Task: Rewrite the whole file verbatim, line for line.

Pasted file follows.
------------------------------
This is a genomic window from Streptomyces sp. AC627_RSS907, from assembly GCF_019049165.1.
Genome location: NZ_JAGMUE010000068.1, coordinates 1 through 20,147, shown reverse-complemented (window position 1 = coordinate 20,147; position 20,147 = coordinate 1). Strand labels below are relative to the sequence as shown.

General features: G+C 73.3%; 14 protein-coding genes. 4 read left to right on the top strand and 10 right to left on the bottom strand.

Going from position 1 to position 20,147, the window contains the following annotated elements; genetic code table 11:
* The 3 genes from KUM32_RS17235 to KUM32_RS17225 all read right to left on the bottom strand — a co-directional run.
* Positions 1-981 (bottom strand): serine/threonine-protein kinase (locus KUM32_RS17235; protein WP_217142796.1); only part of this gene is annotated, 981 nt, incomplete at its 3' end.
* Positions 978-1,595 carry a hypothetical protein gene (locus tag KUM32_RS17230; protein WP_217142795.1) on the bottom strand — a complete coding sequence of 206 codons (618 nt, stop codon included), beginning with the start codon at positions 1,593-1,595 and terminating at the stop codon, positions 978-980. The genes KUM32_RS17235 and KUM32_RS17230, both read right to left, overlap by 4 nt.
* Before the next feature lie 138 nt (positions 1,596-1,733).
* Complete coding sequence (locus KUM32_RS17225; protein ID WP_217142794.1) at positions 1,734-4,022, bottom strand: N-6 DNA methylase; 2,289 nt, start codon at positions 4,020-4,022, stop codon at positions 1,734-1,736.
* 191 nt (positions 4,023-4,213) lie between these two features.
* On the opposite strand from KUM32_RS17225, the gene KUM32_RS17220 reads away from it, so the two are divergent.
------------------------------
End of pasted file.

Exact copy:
This is a genomic window from Streptomyces sp. AC627_RSS907, from assembly GCF_019049165.1.
Genome location: NZ_JAGMUE010000068.1, coordinates 1 through 20,147, shown reverse-complemented (window position 1 = coordinate 20,147; position 20,147 = coordinate 1). Strand labels below are relative to the sequence as shown.

General features: G+C 73.3%; 14 protein-coding genes. 4 read left to right on the top strand and 10 right to left on the bottom strand.

Going from position 1 to position 20,147, the window contains the following annotated elements; genetic code table 11:
* The 3 genes from KUM32_RS17235 to KUM32_RS17225 all read right to left on the bottom strand — a co-directional run.
* Positions 1-981 (bottom strand): serine/threonine-protein kinase (locus KUM32_RS17235; protein WP_217142796.1); only part of this gene is annotated, 981 nt, incomplete at its 3' end.
* Positions 978-1,595 carry a hypothetical protein gene (locus tag KUM32_RS17230; protein WP_217142795.1) on the bottom strand — a complete coding sequence of 206 codons (618 nt, stop codon included), beginning with the start codon at positions 1,593-1,595 and terminating at the stop codon, positions 978-980. The genes KUM32_RS17235 and KUM32_RS17230, both read right to left, overlap by 4 nt.
* Before the next feature lie 138 nt (positions 1,596-1,733).
* Complete coding sequence (locus KUM32_RS17225; protein ID WP_217142794.1) at positions 1,734-4,022, bottom strand: N-6 DNA methylase; 2,289 nt, start codon at positions 4,020-4,022, stop codon at positions 1,734-1,736.
* 191 nt (positions 4,023-4,213) lie between these two features.
* On the opposite strand from KUM32_RS17225, the gene KUM32_RS17220 reads away from it, so the two are divergent.